Girls on Canvas: A review of ‘Portrait of a Lady on Fire’

Adèle Haenel and Noémie Merlant | Portrait of a Lady on Fire | mk2films

By Zoe Peck

If you’re a fan of French, lesbian, romantic-drama – and goodness knows I am – you’ll probably already be aware of César Award winning Portrait of a Lady on Fire, written and directed by Céline Sciamma (Tomboy, Water Lillies).

Viewed à la lockdown for £9.99 via Curzon Home Cinema might not be ideal for loyal cinema-goers, but if anything, alone in your bedroom with a box of tissues is the best place to watch it…because you’re going to cry your little heart out.

Now the film’s all about The Fe(male) Gaze – no not “female gays” (though it’s about them too) – the expert use of camera angles shows how in film and life, women are trained to be more in tune with how they are perceived, than perceiving itself.

This film turns that concept completely on its head. The “love interest”, rather than being a passive subject, through camera angles and dialogue, startles and evades both the protagonist and viewer.

The story follows an 18th Century portrait painter (Noémie Merlant) who is commissioned to paint a rich lady’s daughter (Adèle Haenel, Water Lillies), so she can be advertised for marriage.

But the subject of the portrait doesn’t want to be painted, so the artist must paint in secret, evaluating the subject through stolen glances. Now I’ll defy anyone not to fall in love with someone you’re not allowed to openly look at.

If you’re a fan of Action as a a genre then this film probably isn’t for you. The pace is achingly realistic, like most French films – where you will watch someone smoke a cigarette for as long as it takes someone to smoke a cigarette. Is this a documentary? Have they accidentally left the camera rolling?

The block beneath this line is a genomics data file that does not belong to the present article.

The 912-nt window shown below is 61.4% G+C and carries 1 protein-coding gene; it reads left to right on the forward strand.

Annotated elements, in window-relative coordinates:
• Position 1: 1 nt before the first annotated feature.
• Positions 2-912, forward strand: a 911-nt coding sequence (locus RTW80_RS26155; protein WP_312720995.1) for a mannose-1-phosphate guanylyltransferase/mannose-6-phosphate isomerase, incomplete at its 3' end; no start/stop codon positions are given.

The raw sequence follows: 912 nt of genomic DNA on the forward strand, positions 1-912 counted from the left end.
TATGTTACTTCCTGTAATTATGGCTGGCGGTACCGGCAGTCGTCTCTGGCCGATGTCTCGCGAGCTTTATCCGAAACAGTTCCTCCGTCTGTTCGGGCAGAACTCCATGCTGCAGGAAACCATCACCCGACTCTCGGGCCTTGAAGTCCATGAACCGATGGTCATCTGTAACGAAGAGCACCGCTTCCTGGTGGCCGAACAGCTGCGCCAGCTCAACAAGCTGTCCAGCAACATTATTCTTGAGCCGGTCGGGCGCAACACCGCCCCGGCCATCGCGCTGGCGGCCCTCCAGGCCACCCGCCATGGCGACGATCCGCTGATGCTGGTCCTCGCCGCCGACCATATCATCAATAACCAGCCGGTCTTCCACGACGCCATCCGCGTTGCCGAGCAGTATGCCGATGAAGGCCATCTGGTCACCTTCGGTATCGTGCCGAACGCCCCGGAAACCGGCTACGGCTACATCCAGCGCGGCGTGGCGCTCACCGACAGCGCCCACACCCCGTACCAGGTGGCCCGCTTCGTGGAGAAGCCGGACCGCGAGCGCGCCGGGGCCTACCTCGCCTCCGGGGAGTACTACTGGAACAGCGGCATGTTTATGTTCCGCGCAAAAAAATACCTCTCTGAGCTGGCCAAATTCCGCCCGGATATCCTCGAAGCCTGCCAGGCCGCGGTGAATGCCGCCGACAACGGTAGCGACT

To compare with a film of a similar genre, Blue is the Warmest Colour (a loose adaptation of a comic by Julie Maroh) also broke my heart with its realistic and subtle depiction of falling in love. But only one of these two films includes a much criticised, gratuitously long sex scene (7 minutes is a long time in a cinema) and only one was directed by a man. Look, I’m just stating the facts.

There were precisely two cheesy scenes, and one hilariously “on the nose” positioning of a hand mirror – not bad for a two-hour film.

Honestly, I usually steer clear of period pieces because the difference in era is a barrier to feeling like I’m there. But a story about trying and failing to do what you’re supposed to, will always be relevant.

 

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